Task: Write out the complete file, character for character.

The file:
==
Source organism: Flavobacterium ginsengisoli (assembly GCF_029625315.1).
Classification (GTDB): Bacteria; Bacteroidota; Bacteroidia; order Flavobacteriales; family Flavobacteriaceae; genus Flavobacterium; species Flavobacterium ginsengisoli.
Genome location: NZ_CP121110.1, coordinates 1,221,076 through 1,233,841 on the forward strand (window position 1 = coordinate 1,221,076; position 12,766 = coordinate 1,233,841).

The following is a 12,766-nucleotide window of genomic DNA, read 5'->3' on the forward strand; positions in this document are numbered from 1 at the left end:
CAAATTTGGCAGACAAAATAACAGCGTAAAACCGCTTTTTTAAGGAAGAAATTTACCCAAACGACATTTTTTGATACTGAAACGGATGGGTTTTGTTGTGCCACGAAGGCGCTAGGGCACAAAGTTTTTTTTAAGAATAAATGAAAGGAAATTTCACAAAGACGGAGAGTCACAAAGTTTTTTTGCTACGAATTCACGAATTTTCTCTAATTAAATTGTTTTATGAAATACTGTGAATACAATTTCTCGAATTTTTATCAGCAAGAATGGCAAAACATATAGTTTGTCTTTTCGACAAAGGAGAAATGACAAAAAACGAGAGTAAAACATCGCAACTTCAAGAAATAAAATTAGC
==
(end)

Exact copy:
Source organism: Flavobacterium ginsengisoli (assembly GCF_029625315.1).
Classification (GTDB): Bacteria; Bacteroidota; Bacteroidia; order Flavobacteriales; family Flavobacteriaceae; genus Flavobacterium; species Flavobacterium ginsengisoli.
Genome location: NZ_CP121110.1, coordinates 1,221,076 through 1,233,841 on the forward strand (window position 1 = coordinate 1,221,076; position 12,766 = coordinate 1,233,841).

The following is a 12,766-nucleotide window of genomic DNA, read 5'->3' on the forward strand; positions in this document are numbered from 1 at the left end:
CAAATTTGGCAGACAAAATAACAGCGTAAAACCGCTTTTTTAAGGAAGAAATTTACCCAAACGACATTTTTTGATACTGAAACGGATGGGTTTTGTTGTGCCACGAAGGCGCTAGGGCACAAAGTTTTTTTTAAGAATAAATGAAAGGAAATTTCACAAAGACGGAGAGTCACAAAGTTTTTTTGCTACGAATTCACGAATTTTCTCTAATTAAATTGTTTTATGAAATACTGTGAATACAATTTCTCGAATTTTTATCAGCAAGAATGGCAAAACATATAGTTTGTCTTTTCGACAAAGGAGAAATGACAAAAAACGAGAGTAAAACATCGCAACTTCAAGAAATAAAATTAGC